Correlation Between Tier 2 Soil Quality Indictors β-glucosidase, Fluorescein Diacetate Hydrolysis and Permanganate Oxidizable Carbon and Plant Productivity and Greenhouse Gas Emissions

Dataset

Description

We summarize peer reviewed literature reporting associations between for three ‘Tier 2’ indicators (β-glucosidase (BG), fluorescein diacetate (FDA) hydrolysis, and permanganate oxidizable carbon (POXC)) and crop yield and greenhouse gas emissions. Peer-reviewed articles published between January of 1990 and December 2017 were searched using the Thomas Reuters Web of Science database (Thomas Reuters, Philadelphia, Pennsylvania) and Google Scholar to identify studies reporting results for: “β-glucosidase”, “permanganate oxidizable carbon”, “active carbon”, “readily oxidizable carbon”, or “fluorescein diacetate hydrolysis”, together with one or more of the following: “crop yield”, “productivity”, “greenhouse gas’, “CO2”, “CH4”, or “N2O”.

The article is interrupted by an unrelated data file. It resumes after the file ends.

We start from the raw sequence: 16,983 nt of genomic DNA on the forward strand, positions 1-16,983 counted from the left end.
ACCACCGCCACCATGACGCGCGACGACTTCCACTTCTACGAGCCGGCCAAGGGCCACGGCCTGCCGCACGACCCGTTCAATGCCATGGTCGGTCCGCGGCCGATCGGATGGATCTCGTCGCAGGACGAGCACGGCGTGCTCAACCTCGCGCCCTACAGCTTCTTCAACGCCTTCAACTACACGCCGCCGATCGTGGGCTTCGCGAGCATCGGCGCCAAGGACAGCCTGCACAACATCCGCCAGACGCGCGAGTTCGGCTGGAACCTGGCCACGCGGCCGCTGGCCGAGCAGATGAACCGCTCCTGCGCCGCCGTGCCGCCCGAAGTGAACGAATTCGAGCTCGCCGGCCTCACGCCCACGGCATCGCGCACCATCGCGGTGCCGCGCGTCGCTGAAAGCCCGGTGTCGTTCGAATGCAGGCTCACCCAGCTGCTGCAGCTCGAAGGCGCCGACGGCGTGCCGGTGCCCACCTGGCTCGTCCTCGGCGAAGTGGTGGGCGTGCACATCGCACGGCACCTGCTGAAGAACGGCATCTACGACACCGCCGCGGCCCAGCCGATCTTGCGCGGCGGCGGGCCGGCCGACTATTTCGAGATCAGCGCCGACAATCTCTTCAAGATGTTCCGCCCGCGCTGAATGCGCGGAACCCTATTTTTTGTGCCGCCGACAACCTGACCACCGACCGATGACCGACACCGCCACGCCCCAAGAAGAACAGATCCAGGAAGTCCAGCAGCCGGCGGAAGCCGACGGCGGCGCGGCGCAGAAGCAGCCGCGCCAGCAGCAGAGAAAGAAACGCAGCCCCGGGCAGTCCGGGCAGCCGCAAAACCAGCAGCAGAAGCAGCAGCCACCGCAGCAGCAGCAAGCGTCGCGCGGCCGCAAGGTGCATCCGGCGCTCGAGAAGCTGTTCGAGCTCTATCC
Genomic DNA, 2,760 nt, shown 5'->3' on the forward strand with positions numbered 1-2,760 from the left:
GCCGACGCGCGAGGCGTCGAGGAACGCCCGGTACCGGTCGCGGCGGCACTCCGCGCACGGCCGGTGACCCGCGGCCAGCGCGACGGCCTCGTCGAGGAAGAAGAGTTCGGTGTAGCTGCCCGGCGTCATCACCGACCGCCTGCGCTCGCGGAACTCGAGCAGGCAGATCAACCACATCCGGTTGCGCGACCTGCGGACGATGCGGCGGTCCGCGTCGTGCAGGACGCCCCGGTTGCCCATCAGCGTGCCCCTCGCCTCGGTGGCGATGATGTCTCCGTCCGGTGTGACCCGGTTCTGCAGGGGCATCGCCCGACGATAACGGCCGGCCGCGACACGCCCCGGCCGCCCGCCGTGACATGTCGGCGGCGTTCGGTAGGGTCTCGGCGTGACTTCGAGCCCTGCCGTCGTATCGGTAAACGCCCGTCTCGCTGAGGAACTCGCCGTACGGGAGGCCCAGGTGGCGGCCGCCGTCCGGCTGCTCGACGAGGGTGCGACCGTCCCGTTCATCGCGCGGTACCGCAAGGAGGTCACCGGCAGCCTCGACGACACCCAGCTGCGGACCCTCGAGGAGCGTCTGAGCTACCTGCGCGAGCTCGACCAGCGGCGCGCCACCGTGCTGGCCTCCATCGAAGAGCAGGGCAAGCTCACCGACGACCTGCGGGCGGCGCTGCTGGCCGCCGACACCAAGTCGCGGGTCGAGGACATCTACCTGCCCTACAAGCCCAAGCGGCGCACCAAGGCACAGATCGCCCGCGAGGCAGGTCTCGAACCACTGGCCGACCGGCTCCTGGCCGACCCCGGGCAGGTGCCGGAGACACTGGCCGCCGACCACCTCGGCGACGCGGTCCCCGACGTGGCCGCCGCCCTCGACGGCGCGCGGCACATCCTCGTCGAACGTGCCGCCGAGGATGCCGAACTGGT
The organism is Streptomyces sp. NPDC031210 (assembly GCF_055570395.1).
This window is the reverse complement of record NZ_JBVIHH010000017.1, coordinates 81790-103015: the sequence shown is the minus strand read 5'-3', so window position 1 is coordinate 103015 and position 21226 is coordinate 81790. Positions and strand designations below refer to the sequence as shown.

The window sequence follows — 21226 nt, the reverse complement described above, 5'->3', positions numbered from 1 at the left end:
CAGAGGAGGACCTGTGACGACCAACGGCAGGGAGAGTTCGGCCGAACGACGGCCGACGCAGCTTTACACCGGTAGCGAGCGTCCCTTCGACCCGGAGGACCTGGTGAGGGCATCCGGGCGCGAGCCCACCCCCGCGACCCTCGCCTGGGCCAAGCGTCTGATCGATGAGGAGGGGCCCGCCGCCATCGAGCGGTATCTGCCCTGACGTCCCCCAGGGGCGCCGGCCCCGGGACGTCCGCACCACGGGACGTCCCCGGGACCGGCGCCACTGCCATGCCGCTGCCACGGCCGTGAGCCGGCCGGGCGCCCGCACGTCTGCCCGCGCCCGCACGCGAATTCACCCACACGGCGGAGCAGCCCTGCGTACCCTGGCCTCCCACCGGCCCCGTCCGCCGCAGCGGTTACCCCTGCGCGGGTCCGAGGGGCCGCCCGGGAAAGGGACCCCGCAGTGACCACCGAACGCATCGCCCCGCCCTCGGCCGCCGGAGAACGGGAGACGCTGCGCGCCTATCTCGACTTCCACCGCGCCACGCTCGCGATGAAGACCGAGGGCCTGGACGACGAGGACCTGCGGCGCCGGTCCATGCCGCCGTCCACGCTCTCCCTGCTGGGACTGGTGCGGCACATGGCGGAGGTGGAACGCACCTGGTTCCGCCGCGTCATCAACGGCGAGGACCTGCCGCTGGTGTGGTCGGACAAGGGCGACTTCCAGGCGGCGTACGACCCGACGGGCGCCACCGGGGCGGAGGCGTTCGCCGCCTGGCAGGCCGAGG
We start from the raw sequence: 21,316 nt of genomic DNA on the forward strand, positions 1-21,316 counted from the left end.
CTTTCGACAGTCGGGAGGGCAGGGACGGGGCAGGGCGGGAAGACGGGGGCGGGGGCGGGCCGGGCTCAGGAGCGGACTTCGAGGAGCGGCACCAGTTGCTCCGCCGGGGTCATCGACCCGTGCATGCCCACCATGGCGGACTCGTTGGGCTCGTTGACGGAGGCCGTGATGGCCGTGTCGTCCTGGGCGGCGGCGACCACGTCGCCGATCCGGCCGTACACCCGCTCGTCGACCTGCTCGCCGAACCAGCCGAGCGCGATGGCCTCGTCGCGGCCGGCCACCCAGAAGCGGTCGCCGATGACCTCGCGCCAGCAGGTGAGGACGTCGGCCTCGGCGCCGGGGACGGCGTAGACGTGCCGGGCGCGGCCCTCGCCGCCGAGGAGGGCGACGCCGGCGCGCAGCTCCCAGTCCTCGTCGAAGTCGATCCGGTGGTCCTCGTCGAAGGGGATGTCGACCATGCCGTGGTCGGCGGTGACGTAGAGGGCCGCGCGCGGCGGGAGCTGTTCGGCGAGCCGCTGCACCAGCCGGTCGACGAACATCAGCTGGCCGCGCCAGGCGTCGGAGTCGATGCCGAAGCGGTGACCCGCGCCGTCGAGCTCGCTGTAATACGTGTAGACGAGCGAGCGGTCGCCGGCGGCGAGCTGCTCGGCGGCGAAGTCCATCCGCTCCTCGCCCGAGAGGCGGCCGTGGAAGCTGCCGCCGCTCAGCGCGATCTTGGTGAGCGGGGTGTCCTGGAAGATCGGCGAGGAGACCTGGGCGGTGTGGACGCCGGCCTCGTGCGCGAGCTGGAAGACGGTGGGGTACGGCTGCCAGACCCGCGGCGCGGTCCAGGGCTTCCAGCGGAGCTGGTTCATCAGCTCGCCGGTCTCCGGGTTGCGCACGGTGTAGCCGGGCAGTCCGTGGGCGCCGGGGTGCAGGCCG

Meta-data for records include associated descriptor variables and covariates useful for scoring function development which include: 1) identifying factors for the study site (location, and year in which data were reported), 2) soil textural class and pH, 3) depth of sampling, 4) analytical methods for quantification (i.e.: loss on ignition, combustion), 5) units used in published works (i.e.: equivalent mass, concentration), 6) SOC class (L,M,H), and 7) summary statistics for correlation between SQIs and functions.
Date made availableJun 1 2018
PublisherUniversity of Illinois at Urbana-Champaign

Keywords

  • soil health promoting practices
  • Soil quality indicators
  • β-glucosidase
  • fluorescein diacetate hydrolysis
  • Permanganate oxidizable carbon
  • Greenhouse gas emissions
  • Scoring curves
  • Soil Management Assessment Framework

Cite this

Xia, Y. (Creator), Wander, M. M. (Creator)(Jun 1 2018). Correlation Between Tier 2 Soil Quality Indictors β-glucosidase, Fluorescein Diacetate Hydrolysis and Permanganate Oxidizable Carbon and Plant Productivity and Greenhouse Gas Emissions. University of Illinois at Urbana-Champaign. 10.13012/B2IDB-4693684_V1